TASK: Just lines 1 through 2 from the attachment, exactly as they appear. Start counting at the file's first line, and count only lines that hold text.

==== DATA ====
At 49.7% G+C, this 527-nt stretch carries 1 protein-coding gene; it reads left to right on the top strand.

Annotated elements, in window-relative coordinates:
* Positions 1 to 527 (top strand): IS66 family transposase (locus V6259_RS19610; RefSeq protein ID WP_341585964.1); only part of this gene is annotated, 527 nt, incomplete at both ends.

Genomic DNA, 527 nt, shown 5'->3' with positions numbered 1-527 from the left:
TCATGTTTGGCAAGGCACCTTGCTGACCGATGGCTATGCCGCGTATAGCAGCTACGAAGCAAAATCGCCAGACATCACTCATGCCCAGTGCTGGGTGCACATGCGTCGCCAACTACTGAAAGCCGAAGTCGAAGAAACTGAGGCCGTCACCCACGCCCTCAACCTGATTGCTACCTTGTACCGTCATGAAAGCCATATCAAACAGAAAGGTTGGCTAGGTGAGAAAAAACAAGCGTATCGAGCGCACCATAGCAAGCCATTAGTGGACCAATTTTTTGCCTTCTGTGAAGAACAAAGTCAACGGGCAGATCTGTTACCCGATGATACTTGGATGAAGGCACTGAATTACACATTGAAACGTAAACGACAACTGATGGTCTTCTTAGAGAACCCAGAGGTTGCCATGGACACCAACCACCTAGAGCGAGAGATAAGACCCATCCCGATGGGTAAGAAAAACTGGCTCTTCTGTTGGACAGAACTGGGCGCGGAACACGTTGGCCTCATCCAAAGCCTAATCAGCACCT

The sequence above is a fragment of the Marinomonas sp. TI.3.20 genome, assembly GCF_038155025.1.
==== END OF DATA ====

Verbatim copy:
At 49.7% G+C, this 527-nt stretch carries 1 protein-coding gene; it reads left to right on the top strand.

Annotated elements, in window-relative coordinates: